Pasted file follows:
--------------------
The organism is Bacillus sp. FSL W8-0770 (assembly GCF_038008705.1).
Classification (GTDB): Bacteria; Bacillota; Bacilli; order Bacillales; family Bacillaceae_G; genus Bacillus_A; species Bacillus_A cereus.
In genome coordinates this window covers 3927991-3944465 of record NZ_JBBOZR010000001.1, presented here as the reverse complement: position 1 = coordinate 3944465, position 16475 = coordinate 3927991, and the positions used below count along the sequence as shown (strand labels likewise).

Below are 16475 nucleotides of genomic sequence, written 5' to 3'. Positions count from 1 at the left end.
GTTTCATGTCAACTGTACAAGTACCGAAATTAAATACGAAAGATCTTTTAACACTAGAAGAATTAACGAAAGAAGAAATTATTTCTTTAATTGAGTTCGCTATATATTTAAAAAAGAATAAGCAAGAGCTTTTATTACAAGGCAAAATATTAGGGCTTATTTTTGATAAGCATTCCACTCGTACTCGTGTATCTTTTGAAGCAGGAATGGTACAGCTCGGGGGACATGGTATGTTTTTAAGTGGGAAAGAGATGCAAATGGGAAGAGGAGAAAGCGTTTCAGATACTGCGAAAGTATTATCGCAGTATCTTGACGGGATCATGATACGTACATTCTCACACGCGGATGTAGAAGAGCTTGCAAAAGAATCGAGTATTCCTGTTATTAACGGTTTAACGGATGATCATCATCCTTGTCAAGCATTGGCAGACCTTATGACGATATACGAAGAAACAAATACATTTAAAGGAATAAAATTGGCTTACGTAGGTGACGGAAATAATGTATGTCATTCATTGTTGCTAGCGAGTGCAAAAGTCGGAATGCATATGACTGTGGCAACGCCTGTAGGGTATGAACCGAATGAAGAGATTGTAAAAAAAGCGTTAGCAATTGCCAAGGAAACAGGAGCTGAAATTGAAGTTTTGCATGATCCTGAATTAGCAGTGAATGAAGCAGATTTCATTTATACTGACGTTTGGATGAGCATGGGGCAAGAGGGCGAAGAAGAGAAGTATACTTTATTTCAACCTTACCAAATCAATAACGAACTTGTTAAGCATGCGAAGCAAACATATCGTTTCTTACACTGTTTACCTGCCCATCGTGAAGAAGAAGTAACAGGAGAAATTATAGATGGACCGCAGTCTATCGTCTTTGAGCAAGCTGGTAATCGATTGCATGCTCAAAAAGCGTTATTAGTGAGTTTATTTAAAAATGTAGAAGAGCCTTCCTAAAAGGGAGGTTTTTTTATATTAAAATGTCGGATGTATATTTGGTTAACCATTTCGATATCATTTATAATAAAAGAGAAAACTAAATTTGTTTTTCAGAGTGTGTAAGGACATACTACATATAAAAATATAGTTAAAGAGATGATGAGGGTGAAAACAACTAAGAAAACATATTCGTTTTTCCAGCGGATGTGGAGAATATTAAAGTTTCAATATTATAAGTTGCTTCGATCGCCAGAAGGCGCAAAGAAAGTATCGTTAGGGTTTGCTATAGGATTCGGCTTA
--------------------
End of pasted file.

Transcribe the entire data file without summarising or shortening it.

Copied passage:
The organism is Bacillus sp. FSL W8-0770 (assembly GCF_038008705.1).
Classification (GTDB): Bacteria; Bacillota; Bacilli; order Bacillales; family Bacillaceae_G; genus Bacillus_A; species Bacillus_A cereus.
In genome coordinates this window covers 3927991-3944465 of record NZ_JBBOZR010000001.1, presented here as the reverse complement: position 1 = coordinate 3944465, position 16475 = coordinate 3927991, and the positions used below count along the sequence as shown (strand labels likewise).

Below are 16475 nucleotides of genomic sequence, written 5' to 3'. Positions count from 1 at the left end.
GTTTCATGTCAACTGTACAAGTACCGAAATTAAATACGAAAGATCTTTTAACACTAGAAGAATTAACGAAAGAAGAAATTATTTCTTTAATTGAGTTCGCTATATATTTAAAAAAGAATAAGCAAGAGCTTTTATTACAAGGCAAAATATTAGGGCTTATTTTTGATAAGCATTCCACTCGTACTCGTGTATCTTTTGAAGCAGGAATGGTACAGCTCGGGGGACATGGTATGTTTTTAAGTGGGAAAGAGATGCAAATGGGAAGAGGAGAAAGCGTTTCAGATACTGCGAAAGTATTATCGCAGTATCTTGACGGGATCATGATACGTACATTCTCACACGCGGATGTAGAAGAGCTTGCAAAAGAATCGAGTATTCCTGTTATTAACGGTTTAACGGATGATCATCATCCTTGTCAAGCATTGGCAGACCTTATGACGATATACGAAGAAACAAATACATTTAAAGGAATAAAATTGGCTTACGTAGGTGACGGAAATAATGTATGTCATTCATTGTTGCTAGCGAGTGCAAAAGTCGGAATGCATATGACTGTGGCAACGCCTGTAGGGTATGAACCGAATGAAGAGATTGTAAAAAAAGCGTTAGCAATTGCCAAGGAAACAGGAGCTGAAATTGAAGTTTTGCATGATCCTGAATTAGCAGTGAATGAAGCAGATTTCATTTATACTGACGTTTGGATGAGCATGGGGCAAGAGGGCGAAGAAGAGAAGTATACTTTATTTCAACCTTACCAAATCAATAACGAACTTGTTAAGCATGCGAAGCAAACATATCGTTTCTTACACTGTTTACCTGCCCATCGTGAAGAAGAAGTAACAGGAGAAATTATAGATGGACCGCAGTCTATCGTCTTTGAGCAAGCTGGTAATCGATTGCATGCTCAAAAAGCGTTATTAGTGAGTTTATTTAAAAATGTAGAAGAGCCTTCCTAAAAGGGAGGTTTTTTTATATTAAAATGTCGGATGTATATTTGGTTAACCATTTCGATATCATTTATAATAAAAGAGAAAACTAAATTTGTTTTTCAGAGTGTGTAAGGACATACTACATATAAAAATATAGTTAAAGAGATGATGAGGGTGAAAACAACTAAGAAAACATATTCGTTTTTCCAGCGGATGTGGAGAATATTAAAGTTTCAATATTATAAGTTGCTTCGATCGCCAGAAGGCGCAAAGAAAGTATCGTTAGGGTTTGCTATAGGATTCGGCTTA